UK retail analysts this afternoon (25 March) praised Sainsbury’s, the country’s third-largest retailer, after it reported accelerating sales growth during the last three months.

The company, which has seen sales hold up well during the downturn, said like-for-like sales excluding fuel rose 4.5% during the year to 21 March.

Fourth-quarter like-for-like sales excluding fuel were up 6.2%, compared to 4.5% growth during the company’s third quarter to 3 January.

Shore Capital’s Clive Black said Sainsbury’s performance over the year was “very creditable… particularly in a recession”.

Black said: “The company speaks of increased footfall and basket growth, something that may resonate around the market, particularly Tesco, where like-for-like sales growth is materially lower than its more upmarket competitor.”

Richard Hunter, head of equities at Hargreaves Lansdown Stockbrokers, said Sainsbury’s had gauged the mood of UK consumers “extremely well”.

“It appears that customers’ current quest for value has played into Sainsbury’s hands at the expense of some of its higher priced peers,” Hunter said.

Sainsbury’s has enjoyed success with its “Switch and Save” campaign, has promoted its own-label products against some of the branded lines in its stores.

Chief executive Justin King said sales of Sainsbury’s “entry price-point” Basics range had jumped 60% year-on-year but he claimed the retailer’s customers were also “increasingly concerned” about ethical issues.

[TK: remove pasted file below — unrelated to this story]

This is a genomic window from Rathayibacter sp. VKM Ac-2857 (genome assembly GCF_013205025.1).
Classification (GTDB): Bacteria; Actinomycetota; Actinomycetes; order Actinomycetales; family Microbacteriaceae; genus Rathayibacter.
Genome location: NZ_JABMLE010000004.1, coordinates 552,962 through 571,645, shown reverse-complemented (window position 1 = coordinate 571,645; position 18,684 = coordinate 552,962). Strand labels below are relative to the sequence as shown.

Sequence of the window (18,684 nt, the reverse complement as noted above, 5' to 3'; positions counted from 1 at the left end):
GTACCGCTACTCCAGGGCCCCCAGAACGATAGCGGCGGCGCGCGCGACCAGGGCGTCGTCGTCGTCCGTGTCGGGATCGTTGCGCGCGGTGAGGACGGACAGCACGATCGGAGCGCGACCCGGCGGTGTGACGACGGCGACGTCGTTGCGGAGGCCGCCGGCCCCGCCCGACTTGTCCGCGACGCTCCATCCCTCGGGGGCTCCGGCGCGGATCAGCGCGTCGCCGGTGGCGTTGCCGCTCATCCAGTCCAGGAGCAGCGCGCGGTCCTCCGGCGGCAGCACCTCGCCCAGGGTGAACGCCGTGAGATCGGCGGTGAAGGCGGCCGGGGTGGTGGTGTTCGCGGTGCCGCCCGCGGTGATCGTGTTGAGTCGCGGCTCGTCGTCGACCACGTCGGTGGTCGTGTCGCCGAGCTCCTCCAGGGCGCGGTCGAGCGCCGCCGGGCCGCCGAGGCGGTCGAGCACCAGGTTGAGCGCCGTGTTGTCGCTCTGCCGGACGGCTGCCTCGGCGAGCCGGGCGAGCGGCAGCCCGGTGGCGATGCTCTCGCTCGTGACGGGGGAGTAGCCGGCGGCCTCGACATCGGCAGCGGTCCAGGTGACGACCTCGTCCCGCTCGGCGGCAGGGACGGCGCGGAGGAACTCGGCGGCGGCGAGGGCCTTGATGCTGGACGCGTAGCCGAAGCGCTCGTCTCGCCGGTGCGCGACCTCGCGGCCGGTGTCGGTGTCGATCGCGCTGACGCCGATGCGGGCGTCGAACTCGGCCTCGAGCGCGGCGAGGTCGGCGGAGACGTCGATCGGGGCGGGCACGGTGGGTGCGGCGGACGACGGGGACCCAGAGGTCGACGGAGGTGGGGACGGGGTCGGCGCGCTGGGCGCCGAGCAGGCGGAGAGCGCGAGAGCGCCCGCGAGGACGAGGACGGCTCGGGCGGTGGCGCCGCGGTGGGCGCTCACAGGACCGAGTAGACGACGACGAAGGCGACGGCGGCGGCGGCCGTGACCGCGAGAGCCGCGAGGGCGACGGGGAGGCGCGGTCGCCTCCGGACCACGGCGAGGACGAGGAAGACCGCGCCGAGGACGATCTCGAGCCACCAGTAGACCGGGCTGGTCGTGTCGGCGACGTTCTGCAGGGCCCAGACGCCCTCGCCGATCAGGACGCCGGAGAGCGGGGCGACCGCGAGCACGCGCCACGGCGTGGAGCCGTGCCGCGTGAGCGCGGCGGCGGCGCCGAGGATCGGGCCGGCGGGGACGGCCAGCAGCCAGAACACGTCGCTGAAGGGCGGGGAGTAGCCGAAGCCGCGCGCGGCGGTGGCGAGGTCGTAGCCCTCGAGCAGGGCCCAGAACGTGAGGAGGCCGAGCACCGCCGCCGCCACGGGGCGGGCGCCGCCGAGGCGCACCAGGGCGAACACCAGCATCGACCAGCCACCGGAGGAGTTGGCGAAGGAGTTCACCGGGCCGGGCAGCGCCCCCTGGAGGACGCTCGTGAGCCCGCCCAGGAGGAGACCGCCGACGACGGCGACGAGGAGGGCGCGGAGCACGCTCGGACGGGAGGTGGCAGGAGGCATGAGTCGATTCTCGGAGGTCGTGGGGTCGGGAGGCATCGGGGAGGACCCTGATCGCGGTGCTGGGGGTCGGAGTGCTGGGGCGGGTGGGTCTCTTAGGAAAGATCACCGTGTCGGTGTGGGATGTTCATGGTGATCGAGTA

“We have worked hard to provide this in our delivery of universal appeal,” King said. “In January we doubled our range of higher welfare pork and all our own-brand pork sausages, including ‘basics’, are made from British meat.”

King added: “In February we became the first major retailer to stop selling eggs laid by battery hens and we have recently expanded the choice of higher welfare chicken with the launch of our new Freedom Food range.”

Black said Shore Capital may have “underestimated” the improvement in Chow Sainsbury’s is viewed by UK consumers searching for value amid the downturn.

“As with Asda and Morrisons, shoppers are becoming more promiscuous. For Sainsbury’s it may, therefore, be the case that it is gaining customers who make an occasional visit and like what they see,” Black said. “In particular they may feel that it is not as expensive as perhaps they initially thought it would be and so they are returning.”

Shares in Sainsbury’s were down 1.5% at 325.75p at 15:59 GMT this afternoon.